How to Train Your Horse for the Farrier

Train your horse to behave while the farrier works on his feet.


  1. Image titled Train Your Horse for the Farrier Step 1
    Understand the reasons why horses can be difficult when handling their feet. A horses first line of defense is to run away, this is difficult if we have hold of a leg! He feels vulnerable. Maybe he has been mishandled in the past when having his feet lifted. There could be a physical problem making it painful for him to, either lift the foot you are working on, or put his weight on the other three feet.
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    Don't try to do too much at first. When training a horse to have his feet worked on, break the training down into small ‘bite size’ chunks. So although ultimately we want the horse to stand quietly while having his feet held up and worked on, this is unlikely to happen during the first training session. We need to look for small improvements and end a training session on a good note, rather than ask for more than the horse can understand and risk confusing him.
  3. Image titled Train Your Horse for the Farrier Step 3
    Work with the horse in a safe enclosed area, this can be a small area of field sectioned off with electric fencing (turned off!), or perhaps a round pen. This is to ensure that if the horse somehow gets away from you while you are working, it cannot get into a dangerous situation and you don’t have to walk as far to catch it again!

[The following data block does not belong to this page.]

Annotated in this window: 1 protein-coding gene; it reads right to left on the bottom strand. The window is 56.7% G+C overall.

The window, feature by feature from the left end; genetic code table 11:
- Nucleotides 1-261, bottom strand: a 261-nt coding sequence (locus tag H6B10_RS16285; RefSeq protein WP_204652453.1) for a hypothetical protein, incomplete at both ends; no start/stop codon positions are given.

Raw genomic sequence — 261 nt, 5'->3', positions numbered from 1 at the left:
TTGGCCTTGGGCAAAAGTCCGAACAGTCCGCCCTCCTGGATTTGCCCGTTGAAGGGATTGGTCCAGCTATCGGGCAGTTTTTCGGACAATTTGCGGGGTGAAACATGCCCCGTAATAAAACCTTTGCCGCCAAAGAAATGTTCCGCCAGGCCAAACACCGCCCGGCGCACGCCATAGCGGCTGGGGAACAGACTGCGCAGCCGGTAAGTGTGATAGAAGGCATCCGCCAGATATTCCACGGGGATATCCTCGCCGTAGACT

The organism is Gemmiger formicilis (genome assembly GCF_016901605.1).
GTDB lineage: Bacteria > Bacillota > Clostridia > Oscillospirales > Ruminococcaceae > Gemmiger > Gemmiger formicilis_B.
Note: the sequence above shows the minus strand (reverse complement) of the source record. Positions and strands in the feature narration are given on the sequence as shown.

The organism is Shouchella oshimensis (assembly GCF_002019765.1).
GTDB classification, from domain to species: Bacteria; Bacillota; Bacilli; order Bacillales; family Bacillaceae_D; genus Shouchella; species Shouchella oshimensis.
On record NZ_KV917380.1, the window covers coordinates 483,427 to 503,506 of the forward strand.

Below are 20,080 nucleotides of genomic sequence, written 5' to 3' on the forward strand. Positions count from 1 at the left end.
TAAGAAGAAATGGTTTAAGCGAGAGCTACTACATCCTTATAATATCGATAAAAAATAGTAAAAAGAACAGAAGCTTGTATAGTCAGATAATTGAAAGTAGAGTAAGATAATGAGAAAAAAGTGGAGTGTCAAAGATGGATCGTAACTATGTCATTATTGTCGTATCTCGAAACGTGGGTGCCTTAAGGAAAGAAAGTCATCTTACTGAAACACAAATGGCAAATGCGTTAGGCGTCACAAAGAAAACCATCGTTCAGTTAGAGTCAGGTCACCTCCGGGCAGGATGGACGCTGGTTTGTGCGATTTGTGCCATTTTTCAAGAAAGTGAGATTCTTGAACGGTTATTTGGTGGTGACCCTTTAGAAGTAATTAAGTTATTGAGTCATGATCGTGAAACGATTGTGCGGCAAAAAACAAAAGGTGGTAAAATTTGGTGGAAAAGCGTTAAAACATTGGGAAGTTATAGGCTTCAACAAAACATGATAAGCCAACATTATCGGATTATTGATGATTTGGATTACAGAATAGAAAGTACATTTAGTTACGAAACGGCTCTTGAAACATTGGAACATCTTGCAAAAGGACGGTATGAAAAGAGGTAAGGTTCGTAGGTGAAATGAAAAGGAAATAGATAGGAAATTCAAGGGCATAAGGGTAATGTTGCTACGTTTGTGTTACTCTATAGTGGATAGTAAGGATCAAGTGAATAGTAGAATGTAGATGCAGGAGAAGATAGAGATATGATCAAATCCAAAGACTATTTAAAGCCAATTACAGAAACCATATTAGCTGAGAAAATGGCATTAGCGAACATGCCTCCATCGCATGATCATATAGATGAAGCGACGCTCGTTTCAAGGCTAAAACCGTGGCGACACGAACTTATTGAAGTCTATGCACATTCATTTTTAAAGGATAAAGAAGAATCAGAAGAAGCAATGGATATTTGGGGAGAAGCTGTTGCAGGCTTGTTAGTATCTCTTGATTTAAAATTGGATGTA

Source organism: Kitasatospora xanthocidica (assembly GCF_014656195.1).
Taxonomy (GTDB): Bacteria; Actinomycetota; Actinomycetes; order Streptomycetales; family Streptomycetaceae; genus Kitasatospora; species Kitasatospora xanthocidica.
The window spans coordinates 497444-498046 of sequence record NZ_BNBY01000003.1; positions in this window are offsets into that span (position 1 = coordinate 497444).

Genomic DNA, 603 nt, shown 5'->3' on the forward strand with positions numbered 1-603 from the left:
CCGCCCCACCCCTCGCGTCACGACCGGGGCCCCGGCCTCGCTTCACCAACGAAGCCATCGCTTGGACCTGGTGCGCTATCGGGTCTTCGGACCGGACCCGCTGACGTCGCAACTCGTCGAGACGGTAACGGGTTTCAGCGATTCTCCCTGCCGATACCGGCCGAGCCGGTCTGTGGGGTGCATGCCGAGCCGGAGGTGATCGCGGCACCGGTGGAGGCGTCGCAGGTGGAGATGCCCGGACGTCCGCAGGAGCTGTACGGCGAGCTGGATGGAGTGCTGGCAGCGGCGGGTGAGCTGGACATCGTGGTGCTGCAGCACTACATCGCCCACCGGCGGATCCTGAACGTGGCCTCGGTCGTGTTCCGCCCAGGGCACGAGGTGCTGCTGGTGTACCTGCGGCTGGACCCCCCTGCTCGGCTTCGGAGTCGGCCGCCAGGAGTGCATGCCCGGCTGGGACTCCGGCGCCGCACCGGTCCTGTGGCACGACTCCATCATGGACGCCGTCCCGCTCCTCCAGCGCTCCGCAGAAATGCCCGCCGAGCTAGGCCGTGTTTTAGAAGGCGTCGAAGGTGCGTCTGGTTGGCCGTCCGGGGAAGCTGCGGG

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    Do not work with the horse tied up at first, this can cause a horse to panic if he feels that he cannot get away from something that he thinks may put him in danger. In addition to a safe area it would be a good idea to have a bamboo cane about 1 meter (3.3 ft) long with some padding on one end, you can even make it into a false arm using an old glove to look like a hand, and a walking stick with the curved handle padded.
  5. Image titled Train Your Horse for the Farrier Step 5
    Start with the front legs. To begin with stroke the horse on the neck and slowly make your way down to the shoulder, if he is happy and hasn’t moved away, stop and take your hand away. Gradually work your way down the front leg, taking your hand away each time you go a little further. Working like this you will soon be able to touch all the way down the leg to the hoof, with the horse remaining relaxed. If you find that you can only get to the knee during the initial sessions, that’s fine, finish on a good note and attempt to get further down the leg during the next session.
  6. Image titled Train Your Horse for the Farrier Step 6
    Use the same technique when working on the back legs, but with the false arm. If the horse kicks out or steps away, try to keep the arm on, or at least near the leg. As soon as the horse stops, take the arm away to reward the horse for doing the right thing (in this case stopping kicking or moving away). While doing this work keep yourself calm and relaxed, as this will also help the horse. As with the front legs it will not be long before you are able to touch all the way down the back legs and around the fetlock area with the false arm.